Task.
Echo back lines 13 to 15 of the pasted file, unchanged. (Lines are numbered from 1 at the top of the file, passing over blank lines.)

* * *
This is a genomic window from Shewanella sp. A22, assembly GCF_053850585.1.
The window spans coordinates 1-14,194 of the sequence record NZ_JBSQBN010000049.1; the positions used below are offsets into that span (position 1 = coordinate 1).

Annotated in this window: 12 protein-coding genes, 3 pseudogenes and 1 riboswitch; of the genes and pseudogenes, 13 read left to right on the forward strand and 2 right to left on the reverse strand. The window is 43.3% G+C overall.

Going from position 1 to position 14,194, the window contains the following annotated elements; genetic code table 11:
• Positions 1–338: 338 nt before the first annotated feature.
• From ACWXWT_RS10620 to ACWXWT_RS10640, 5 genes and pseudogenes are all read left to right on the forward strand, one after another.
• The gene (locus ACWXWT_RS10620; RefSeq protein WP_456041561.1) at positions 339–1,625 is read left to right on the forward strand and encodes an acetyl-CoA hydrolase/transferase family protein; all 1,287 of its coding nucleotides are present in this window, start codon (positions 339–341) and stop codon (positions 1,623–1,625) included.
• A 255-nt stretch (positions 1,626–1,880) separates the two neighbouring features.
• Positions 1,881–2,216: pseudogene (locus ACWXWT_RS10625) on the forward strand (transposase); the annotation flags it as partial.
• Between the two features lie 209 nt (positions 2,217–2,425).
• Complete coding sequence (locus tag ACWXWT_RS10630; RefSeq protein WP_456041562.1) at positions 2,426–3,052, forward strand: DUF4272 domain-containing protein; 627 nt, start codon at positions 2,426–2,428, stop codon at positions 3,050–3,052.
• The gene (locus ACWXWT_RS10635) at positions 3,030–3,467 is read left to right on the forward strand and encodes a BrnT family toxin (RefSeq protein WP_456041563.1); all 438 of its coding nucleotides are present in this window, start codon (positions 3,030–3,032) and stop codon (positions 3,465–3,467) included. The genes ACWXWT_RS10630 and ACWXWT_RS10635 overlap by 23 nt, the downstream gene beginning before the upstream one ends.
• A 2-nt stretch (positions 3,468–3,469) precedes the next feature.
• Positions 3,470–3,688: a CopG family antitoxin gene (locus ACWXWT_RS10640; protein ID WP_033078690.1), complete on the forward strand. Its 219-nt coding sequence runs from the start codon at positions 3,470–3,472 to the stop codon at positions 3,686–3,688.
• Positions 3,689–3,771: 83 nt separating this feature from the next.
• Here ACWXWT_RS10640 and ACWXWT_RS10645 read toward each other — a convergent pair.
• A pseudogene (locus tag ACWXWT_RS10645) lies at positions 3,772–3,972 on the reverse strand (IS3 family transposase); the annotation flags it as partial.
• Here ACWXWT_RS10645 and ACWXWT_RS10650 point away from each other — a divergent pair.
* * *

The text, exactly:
• A 2-nt stretch (positions 3,468–3,469) precedes the next feature.
• Positions 3,470–3,688: a CopG family antitoxin gene (locus ACWXWT_RS10640; protein ID WP_033078690.1), complete on the forward strand. Its 219-nt coding sequence runs from the start codon at positions 3,470–3,472 to the stop codon at positions 3,686–3,688.
• Positions 3,689–3,771: 83 nt separating this feature from the next.